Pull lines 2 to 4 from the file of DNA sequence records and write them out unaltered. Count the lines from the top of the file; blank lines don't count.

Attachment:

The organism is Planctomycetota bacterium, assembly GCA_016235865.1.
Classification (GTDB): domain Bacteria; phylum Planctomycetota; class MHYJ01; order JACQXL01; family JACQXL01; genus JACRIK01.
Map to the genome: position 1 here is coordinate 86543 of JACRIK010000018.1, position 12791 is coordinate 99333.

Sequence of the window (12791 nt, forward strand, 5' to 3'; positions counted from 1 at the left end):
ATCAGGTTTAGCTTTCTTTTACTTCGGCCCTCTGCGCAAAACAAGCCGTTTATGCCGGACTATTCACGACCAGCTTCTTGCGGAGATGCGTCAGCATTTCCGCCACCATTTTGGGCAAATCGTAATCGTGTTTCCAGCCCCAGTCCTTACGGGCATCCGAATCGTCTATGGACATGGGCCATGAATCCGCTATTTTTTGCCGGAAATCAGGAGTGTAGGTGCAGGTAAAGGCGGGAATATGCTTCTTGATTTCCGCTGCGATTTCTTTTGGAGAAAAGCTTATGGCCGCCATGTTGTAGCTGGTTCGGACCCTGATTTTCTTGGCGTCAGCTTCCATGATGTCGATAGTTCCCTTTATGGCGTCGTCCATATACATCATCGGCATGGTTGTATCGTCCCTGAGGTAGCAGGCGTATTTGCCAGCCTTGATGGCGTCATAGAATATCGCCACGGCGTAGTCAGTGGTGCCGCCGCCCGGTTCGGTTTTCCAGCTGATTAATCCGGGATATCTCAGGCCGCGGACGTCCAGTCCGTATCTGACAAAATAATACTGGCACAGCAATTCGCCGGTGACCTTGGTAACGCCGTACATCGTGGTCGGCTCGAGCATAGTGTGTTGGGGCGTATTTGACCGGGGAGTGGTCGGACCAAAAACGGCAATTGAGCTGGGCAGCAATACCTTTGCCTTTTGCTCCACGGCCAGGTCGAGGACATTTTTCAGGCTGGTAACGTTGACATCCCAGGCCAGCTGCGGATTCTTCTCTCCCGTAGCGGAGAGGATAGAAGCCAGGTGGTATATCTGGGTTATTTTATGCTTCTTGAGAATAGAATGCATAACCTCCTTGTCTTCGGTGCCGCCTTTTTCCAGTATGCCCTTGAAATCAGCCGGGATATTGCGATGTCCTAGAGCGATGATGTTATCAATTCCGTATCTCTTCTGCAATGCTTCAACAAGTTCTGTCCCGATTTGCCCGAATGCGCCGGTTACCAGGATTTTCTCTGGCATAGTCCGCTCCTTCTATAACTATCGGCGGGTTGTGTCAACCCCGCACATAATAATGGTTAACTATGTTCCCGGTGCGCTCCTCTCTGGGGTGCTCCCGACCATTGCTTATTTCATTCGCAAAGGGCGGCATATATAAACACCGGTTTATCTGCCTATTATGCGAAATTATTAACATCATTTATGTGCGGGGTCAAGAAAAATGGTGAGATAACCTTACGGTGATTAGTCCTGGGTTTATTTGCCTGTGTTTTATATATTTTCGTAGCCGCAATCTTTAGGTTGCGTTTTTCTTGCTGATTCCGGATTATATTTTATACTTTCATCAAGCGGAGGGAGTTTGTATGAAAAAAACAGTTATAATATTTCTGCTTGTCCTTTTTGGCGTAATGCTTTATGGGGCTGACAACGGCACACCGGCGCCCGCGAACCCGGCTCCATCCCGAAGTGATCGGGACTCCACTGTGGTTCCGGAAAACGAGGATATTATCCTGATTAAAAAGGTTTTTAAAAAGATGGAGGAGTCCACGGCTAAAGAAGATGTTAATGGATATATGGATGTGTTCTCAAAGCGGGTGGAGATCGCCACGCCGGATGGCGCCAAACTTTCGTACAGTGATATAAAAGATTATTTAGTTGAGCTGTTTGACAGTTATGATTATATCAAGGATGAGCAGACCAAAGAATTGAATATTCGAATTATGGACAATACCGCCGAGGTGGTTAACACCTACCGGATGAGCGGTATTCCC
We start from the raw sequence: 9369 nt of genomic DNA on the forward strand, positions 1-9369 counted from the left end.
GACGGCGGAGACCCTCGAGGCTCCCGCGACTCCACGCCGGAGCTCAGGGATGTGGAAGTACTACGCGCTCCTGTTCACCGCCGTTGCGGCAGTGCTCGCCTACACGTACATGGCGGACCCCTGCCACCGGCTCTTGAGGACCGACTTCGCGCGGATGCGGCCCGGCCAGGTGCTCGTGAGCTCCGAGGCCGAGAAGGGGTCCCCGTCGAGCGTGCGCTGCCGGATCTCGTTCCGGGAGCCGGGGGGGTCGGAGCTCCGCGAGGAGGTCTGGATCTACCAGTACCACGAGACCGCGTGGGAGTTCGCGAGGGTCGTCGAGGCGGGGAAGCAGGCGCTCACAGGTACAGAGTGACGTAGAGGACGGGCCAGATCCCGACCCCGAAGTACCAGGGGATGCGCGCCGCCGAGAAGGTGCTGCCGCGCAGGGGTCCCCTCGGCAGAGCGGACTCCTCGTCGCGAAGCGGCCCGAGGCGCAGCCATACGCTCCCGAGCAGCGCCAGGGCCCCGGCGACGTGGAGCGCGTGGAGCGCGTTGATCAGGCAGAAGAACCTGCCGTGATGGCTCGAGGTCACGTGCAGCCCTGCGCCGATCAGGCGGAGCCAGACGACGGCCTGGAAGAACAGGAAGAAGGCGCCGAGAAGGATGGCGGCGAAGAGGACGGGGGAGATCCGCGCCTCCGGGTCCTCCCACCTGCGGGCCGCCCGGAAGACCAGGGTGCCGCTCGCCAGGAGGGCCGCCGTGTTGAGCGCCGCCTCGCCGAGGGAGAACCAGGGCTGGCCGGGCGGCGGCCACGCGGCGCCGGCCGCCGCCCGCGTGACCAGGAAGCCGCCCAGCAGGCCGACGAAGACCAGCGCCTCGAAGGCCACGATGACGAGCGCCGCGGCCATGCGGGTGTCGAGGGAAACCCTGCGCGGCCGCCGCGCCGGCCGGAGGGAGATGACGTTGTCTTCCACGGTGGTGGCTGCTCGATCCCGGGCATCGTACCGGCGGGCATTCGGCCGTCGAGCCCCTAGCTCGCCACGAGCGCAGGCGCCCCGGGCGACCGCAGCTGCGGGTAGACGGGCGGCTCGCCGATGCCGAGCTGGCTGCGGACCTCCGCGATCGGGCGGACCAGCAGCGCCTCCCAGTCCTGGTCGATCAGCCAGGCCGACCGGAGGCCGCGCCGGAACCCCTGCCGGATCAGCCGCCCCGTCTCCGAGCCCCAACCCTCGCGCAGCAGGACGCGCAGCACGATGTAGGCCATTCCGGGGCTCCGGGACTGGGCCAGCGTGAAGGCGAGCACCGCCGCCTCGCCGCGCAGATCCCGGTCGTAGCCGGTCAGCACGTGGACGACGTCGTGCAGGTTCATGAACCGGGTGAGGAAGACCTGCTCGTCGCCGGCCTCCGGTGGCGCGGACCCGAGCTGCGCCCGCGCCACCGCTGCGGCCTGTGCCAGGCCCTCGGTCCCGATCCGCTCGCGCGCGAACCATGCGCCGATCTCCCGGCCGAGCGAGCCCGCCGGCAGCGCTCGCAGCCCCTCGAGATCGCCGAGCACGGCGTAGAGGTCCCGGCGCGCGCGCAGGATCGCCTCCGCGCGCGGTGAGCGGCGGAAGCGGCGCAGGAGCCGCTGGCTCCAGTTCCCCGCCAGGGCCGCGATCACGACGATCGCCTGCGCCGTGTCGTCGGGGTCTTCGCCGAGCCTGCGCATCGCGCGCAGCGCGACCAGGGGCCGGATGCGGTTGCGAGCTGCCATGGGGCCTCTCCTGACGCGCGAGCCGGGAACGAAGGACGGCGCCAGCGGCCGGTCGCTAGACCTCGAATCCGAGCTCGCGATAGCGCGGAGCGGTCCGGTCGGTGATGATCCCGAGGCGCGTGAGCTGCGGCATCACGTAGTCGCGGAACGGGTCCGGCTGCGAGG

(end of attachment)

Classification (GTDB): domain Bacteria; phylum Planctomycetota; class MHYJ01; order JACQXL01; family JACQXL01; genus JACRIK01.
Map to the genome: position 1 here is coordinate 86543 of JACRIK010000018.1, position 12791 is coordinate 99333.

Sequence of the window (12791 nt, forward strand, 5' to 3'; positions counted from 1 at the left end):